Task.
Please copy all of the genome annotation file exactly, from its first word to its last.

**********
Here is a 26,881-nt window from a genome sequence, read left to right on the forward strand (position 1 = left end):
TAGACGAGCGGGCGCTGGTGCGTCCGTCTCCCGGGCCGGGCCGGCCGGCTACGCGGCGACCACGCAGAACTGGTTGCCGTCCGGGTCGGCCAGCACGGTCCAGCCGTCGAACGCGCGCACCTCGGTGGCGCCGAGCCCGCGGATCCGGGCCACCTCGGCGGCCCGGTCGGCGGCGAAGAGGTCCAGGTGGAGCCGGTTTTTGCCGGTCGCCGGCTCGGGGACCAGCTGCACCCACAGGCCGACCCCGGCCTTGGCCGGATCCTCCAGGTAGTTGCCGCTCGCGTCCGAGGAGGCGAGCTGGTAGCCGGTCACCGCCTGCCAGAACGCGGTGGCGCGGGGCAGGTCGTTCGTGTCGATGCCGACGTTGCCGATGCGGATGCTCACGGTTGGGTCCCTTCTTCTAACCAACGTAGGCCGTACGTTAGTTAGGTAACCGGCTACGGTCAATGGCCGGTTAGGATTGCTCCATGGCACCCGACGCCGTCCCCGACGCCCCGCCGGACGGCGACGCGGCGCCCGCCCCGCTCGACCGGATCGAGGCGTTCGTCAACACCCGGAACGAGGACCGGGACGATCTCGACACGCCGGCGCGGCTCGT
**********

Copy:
Here is a 26,881-nt window from a genome sequence, read left to right on the forward strand (position 1 = left end):
TAGACGAGCGGGCGCTGGTGCGTCCGTCTCCCGGGCCGGGCCGGCCGGCTACGCGGCGACCACGCAGAACTGGTTGCCGTCCGGGTCGGCCAGCACGGTCCAGCCGTCGAACGCGCGCACCTCGGTGGCGCCGAGCCCGCGGATCCGGGCCACCTCGGCGGCCCGGTCGGCGGCGAAGAGGTCCAGGTGGAGCCGGTTTTTGCCGGTCGCCGGCTCGGGGACCAGCTGCACCCACAGGCCGACCCCGGCCTTGGCCGGATCCTCCAGGTAGTTGCCGCTCGCGTCCGAGGAGGCGAGCTGGTAGCCGGTCACCGCCTGCCAGAACGCGGTGGCGCGGGGCAGGTCGTTCGTGTCGATGCCGACGTTGCCGATGCGGATGCTCACGGTTGGGTCCCTTCTTCTAACCAACGTAGGCCGTACGTTAGTTAGGTAACCGGCTACGGTCAATGGCCGGTTAGGATTGCTCCATGGCACCCGACGCCGTCCCCGACGCCCCGCCGGACGGCGACGCGGCGCCCGCCCCGCTCGACCGGATCGAGGCGTTCGTCAACACCCGGAACGAGGACCGGGACGATCTCGACACGCCGGCGCGGCTCGT